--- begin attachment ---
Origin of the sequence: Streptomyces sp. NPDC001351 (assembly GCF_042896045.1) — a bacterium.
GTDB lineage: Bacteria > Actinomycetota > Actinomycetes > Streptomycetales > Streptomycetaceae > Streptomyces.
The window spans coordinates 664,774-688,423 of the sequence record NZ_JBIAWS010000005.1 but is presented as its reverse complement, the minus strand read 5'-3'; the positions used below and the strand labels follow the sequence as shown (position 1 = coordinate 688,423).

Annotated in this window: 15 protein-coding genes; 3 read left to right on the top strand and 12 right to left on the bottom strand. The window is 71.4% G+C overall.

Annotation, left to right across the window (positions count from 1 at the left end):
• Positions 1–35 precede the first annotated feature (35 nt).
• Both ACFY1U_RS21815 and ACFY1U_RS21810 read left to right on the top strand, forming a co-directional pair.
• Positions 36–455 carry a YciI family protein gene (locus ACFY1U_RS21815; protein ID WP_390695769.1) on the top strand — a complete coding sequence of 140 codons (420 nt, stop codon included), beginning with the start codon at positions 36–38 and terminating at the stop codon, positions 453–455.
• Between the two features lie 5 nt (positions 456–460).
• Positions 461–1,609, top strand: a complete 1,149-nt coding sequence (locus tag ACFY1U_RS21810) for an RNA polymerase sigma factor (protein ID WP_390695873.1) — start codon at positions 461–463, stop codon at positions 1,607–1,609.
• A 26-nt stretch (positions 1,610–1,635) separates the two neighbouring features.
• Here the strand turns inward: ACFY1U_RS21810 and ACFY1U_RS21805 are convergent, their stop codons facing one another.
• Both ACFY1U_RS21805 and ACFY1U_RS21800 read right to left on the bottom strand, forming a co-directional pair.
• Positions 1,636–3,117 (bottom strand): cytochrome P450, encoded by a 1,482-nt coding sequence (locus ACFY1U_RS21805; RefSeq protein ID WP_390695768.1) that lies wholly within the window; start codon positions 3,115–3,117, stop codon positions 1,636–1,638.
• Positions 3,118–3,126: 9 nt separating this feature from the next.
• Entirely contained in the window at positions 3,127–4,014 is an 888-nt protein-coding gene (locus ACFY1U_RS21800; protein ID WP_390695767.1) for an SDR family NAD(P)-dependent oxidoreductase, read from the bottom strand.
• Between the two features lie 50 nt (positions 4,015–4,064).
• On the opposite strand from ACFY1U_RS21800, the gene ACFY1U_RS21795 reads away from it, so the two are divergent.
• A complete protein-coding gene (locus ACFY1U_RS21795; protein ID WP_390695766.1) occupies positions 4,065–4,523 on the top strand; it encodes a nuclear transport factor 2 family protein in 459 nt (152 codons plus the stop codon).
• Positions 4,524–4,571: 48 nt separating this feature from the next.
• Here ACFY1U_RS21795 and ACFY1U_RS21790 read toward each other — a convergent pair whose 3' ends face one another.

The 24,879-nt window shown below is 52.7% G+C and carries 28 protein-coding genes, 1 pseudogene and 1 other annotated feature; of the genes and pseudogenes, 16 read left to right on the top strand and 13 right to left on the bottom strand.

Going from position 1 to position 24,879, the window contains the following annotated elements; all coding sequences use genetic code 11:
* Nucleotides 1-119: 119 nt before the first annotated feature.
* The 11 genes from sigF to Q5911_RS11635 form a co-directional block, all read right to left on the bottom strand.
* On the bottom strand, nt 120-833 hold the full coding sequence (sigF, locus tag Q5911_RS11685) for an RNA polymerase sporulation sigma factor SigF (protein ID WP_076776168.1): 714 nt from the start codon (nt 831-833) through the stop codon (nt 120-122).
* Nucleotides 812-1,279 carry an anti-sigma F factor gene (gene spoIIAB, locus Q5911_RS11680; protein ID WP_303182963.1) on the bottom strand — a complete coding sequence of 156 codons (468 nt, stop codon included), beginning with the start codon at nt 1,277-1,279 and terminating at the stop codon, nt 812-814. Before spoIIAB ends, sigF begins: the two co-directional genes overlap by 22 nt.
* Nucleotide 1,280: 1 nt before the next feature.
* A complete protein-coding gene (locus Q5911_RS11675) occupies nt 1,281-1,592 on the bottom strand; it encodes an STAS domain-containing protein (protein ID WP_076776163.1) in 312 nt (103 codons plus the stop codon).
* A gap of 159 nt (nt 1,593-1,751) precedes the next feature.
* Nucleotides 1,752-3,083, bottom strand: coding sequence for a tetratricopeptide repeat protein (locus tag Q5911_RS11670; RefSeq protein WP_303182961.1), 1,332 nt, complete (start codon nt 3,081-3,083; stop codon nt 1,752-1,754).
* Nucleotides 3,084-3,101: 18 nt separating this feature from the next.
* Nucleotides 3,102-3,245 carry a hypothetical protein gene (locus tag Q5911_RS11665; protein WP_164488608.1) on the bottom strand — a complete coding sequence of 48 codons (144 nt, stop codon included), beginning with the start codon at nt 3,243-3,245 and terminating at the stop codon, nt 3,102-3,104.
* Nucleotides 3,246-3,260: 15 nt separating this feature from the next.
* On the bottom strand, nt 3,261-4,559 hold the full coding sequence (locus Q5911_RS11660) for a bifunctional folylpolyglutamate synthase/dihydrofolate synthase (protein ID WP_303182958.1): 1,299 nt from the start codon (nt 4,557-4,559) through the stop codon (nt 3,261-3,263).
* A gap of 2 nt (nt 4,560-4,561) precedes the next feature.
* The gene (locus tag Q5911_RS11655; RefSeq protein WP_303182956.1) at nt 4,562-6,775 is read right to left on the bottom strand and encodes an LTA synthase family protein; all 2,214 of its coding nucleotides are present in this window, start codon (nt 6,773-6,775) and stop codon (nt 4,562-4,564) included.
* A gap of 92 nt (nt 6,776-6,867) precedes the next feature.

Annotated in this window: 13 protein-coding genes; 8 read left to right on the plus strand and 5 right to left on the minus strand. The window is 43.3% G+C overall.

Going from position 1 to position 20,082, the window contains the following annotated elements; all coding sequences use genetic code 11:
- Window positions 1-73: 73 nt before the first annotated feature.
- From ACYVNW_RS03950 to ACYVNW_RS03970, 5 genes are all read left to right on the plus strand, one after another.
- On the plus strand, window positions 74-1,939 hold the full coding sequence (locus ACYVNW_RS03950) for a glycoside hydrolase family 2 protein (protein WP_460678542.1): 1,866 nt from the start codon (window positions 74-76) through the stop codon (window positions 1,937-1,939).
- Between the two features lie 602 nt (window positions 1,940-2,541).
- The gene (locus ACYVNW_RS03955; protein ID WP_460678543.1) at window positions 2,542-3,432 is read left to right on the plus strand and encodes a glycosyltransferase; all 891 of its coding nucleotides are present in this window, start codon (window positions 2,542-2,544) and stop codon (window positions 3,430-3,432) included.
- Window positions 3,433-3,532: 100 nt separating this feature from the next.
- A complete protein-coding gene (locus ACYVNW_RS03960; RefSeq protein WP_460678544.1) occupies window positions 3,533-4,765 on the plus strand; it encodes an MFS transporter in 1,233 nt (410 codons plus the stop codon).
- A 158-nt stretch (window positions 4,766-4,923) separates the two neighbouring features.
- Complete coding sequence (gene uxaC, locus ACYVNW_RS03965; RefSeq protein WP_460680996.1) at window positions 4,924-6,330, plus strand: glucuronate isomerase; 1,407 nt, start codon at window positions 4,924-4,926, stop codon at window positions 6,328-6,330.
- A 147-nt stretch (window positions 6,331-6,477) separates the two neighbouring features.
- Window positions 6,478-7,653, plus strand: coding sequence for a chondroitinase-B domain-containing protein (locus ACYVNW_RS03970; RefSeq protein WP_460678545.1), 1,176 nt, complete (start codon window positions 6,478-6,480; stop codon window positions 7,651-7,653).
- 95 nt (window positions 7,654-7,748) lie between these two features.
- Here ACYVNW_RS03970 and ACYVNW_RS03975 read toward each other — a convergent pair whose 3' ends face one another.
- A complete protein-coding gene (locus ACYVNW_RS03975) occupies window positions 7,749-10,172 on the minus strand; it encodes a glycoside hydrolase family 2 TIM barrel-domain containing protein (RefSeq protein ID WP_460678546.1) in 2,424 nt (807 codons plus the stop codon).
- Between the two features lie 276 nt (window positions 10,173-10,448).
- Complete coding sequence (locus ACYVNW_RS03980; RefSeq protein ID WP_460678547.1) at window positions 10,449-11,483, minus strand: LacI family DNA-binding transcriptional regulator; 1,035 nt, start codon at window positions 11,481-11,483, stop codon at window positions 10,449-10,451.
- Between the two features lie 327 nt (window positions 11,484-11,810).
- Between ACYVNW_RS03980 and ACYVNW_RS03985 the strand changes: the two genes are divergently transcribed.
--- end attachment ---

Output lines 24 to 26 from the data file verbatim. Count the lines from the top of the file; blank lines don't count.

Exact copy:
* Nucleotides 1-119: 119 nt before the first annotated feature.
* The 11 genes from sigF to Q5911_RS11635 form a co-directional block, all read right to left on the bottom strand.
* On the bottom strand, nt 120-833 hold the full coding sequence (sigF, locus tag Q5911_RS11685) for an RNA polymerase sporulation sigma factor SigF (protein ID WP_076776168.1): 714 nt from the start codon (nt 831-833) through the stop codon (nt 120-122).